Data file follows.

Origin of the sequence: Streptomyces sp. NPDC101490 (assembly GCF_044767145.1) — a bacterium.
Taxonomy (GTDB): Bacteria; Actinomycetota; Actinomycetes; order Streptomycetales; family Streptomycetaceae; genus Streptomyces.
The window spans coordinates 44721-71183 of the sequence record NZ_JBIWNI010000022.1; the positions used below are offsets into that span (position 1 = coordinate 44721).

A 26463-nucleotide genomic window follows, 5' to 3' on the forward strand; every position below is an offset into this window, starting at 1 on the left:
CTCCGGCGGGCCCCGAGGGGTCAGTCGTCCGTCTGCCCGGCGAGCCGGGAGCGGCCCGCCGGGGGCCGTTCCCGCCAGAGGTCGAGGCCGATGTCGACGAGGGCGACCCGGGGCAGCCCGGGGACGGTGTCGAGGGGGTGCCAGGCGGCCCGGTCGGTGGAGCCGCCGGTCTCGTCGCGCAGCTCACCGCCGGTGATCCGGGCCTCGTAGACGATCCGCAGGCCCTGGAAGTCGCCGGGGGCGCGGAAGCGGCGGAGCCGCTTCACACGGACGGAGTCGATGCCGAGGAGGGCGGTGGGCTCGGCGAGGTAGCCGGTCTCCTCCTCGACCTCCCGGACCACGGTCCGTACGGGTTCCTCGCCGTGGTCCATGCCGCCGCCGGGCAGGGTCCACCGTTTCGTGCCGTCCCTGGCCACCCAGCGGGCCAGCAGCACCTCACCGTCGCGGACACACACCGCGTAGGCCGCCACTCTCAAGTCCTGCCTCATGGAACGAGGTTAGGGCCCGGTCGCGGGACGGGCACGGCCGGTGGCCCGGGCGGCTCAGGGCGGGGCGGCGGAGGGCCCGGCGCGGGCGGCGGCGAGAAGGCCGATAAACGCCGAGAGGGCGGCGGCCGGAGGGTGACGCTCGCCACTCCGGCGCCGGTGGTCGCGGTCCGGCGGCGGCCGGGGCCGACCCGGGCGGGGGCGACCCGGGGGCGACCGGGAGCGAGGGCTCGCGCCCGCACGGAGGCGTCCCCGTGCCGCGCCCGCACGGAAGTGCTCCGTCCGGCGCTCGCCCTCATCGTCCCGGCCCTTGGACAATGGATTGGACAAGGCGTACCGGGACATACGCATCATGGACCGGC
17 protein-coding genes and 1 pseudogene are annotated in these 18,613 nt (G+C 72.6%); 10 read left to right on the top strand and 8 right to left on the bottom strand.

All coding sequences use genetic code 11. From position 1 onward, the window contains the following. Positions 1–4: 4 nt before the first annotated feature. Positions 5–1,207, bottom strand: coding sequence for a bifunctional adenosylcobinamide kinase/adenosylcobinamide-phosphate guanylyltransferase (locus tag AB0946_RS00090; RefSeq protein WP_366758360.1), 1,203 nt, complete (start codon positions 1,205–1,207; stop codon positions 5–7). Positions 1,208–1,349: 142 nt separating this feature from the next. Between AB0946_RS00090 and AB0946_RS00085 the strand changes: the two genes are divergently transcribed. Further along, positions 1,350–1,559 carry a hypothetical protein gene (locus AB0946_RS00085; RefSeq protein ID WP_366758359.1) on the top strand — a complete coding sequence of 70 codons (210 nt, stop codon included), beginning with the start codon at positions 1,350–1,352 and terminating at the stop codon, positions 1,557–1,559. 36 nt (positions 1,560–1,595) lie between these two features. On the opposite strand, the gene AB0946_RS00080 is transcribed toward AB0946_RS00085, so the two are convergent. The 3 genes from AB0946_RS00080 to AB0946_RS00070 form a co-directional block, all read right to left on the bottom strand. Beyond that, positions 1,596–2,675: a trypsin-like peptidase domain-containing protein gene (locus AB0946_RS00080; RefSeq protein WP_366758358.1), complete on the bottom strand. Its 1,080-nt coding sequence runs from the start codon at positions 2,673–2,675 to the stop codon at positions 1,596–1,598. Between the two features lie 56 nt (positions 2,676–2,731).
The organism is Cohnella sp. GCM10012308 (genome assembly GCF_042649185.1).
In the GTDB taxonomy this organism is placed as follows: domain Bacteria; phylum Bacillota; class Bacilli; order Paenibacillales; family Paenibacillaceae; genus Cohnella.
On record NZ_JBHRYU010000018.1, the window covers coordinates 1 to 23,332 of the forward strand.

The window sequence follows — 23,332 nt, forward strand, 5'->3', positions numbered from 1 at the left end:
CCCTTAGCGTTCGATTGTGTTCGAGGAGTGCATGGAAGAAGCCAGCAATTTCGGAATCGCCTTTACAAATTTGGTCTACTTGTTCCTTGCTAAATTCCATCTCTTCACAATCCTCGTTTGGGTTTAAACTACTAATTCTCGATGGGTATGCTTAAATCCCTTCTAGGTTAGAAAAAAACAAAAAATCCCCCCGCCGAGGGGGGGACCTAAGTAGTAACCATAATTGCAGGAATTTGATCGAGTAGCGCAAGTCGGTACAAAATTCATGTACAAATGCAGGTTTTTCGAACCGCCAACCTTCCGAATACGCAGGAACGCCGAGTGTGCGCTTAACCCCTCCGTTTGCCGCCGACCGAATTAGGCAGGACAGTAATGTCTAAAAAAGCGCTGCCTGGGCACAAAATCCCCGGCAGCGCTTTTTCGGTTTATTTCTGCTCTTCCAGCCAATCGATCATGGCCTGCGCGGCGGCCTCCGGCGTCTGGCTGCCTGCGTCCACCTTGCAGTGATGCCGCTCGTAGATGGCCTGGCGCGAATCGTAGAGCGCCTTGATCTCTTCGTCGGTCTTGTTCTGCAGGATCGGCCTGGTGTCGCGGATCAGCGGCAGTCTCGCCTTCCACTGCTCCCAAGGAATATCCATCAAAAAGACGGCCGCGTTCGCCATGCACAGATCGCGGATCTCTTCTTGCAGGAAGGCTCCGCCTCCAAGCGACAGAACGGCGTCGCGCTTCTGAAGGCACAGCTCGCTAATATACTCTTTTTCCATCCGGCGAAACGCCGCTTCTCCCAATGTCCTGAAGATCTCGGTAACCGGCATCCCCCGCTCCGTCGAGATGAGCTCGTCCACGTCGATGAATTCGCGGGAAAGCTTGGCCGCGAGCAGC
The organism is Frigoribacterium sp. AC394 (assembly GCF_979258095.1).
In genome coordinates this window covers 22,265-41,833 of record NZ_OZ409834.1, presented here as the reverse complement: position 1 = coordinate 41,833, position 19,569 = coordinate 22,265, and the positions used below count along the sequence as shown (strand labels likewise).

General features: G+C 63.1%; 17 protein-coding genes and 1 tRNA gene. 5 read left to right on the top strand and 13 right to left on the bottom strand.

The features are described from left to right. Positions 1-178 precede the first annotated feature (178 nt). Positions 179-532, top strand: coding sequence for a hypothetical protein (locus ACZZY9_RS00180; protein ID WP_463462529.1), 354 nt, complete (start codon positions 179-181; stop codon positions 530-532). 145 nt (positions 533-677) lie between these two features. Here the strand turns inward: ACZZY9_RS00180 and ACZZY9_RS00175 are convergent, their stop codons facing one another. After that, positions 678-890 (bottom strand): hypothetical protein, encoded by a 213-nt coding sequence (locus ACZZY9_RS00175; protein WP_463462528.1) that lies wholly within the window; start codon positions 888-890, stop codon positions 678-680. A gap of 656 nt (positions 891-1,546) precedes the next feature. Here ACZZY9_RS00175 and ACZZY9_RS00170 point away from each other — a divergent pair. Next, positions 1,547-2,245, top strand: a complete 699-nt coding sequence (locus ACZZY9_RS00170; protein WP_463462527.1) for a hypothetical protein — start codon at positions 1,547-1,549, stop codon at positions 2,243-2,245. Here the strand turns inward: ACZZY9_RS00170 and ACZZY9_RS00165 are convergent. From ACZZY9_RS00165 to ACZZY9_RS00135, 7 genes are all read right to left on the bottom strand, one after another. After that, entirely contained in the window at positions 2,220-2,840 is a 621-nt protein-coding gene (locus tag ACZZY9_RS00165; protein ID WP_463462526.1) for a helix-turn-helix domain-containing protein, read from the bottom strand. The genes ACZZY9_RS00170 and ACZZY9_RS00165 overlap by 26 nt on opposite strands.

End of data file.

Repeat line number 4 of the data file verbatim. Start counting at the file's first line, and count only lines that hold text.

A 26463-nucleotide genomic window follows, 5' to 3' on the forward strand; every position below is an offset into this window, starting at 1 on the left: